National Weather Service United States Department of Commerce

Inclement Weather in the Mid-Atlantic and Northeast; Below Normal Temperatures Continue

A strong cold front will bring heavy wet snow from the eastern Great Lakes into northern New England and strong thunderstorms with damaging winds in the Mid-Atlantic and Northeast. Well below average temperatures will continue behind this storm system or east of the Rockies, as numerous record low temperatures are likely. Critical fire weather conditions expected in the Southwest and Southeast. Read More >

All-Hazards Emergency Messages on NOAA Weather Radio

 

NWR broadcasts National Weather Service (NWS) warnings, watches, forecasts and other non-weather related hazard information 24 hours a day. During an emergency, NWS forecasters interrupt routine broadcasts and send a special tone activating local weather radios. Weather radios equipped with a special alarm tone feature sound an alert to give you immediate information about a life-threatening situation.

NWR broadcasts warnings and post-event information for all types of hazards: weather (e.g., tornadoes, floods), natural (e.g., earthquakes, forest fires and volcanic activity), technological (e.g., chemical releases, oil spills, nuclear power plant emergencies, etc.), and national emergencies (e.g., terrorist attacks). Working with other Federal agencies and the Federal Communications Commission's (FCC) Emergency Alert System (EAS), NWR is an all-hazards radio network, making it the most comprehensive weather and emergency information available to the public.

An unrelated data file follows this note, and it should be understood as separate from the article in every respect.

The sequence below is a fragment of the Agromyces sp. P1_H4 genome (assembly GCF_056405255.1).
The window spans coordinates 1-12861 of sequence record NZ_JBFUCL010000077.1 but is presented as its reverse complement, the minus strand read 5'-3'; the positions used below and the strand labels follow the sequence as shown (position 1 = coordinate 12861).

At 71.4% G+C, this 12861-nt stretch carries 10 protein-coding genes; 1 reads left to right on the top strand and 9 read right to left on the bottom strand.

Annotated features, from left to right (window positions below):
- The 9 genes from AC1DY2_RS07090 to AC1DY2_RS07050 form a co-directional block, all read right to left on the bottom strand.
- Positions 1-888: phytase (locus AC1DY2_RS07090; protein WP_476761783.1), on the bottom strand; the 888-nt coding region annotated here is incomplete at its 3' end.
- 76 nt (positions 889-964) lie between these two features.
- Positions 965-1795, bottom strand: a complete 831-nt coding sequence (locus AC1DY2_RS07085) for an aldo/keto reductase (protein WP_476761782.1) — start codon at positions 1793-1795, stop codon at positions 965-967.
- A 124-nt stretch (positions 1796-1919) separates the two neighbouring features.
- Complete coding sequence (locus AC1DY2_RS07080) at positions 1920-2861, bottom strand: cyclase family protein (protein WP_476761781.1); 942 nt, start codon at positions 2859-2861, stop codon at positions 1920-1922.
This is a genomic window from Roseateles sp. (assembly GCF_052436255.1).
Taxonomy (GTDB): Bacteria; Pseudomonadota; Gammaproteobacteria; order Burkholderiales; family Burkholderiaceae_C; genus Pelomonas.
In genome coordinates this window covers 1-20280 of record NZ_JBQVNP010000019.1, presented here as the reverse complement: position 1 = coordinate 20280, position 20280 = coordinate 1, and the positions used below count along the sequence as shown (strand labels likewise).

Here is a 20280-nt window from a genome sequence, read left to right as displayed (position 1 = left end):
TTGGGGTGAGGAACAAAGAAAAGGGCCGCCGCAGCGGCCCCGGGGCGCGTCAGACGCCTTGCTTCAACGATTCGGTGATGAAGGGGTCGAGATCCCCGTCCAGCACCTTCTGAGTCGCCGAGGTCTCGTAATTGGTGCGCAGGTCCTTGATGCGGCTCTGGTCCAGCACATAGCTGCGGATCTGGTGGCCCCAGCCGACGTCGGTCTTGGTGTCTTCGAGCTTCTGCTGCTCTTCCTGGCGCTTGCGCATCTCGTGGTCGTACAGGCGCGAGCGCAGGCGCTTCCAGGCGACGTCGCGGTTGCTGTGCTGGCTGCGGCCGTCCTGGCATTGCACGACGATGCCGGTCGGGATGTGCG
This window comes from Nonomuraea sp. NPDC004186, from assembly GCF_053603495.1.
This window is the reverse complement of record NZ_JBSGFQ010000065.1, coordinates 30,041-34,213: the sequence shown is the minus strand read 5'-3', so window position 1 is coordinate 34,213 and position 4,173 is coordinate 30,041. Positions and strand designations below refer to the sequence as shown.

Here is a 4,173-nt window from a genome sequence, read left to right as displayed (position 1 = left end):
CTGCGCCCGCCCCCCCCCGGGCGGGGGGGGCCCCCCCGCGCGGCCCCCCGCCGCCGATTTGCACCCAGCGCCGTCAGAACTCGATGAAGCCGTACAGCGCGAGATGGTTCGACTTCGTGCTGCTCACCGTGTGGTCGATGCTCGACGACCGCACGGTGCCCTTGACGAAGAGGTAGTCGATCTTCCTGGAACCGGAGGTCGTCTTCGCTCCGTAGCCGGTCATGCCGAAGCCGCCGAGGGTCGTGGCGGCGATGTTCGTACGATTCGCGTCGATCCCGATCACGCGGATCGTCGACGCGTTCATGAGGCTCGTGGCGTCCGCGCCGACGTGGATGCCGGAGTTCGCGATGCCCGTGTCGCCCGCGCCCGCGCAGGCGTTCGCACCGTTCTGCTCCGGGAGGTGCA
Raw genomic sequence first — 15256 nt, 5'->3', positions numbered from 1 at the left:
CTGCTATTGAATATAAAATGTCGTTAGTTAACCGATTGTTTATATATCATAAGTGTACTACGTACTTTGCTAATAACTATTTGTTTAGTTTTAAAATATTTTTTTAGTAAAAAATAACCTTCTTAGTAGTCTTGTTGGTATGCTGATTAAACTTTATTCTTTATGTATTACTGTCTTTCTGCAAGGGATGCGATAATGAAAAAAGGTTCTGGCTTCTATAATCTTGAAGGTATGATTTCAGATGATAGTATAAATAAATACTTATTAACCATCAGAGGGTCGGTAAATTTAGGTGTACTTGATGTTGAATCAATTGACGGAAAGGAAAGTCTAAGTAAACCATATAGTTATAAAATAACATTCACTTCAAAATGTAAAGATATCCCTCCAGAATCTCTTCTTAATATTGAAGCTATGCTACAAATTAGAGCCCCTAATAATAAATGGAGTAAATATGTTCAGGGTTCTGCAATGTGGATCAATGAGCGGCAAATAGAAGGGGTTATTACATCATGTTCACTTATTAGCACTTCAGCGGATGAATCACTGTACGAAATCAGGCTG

Life-threatening weather emergency messages are alerted on NWR. Many of those same weather-related emergency messages are also broadcast via the EAS.
 

Non-Weather Related Emergency Messages

 

For non-weather emergencies, NWS activates the system at the request of local and/or state officials. NWS does not initiate the contact or the message. Local or state officials provide text information about the non-weather hazard directly to the local NWS offices. NWS offices set up agreements to speed the process, since minutes make a difference. In most areas, the local or state Office of Emergency Management or Preparedness, civil defense, police or mayor/commissioner sets up linkages to send messages on systems such as the EAS and NWR. Other references to broadcasting "all-hazards" emergency messages on NOAA Weather Radio:

 

 

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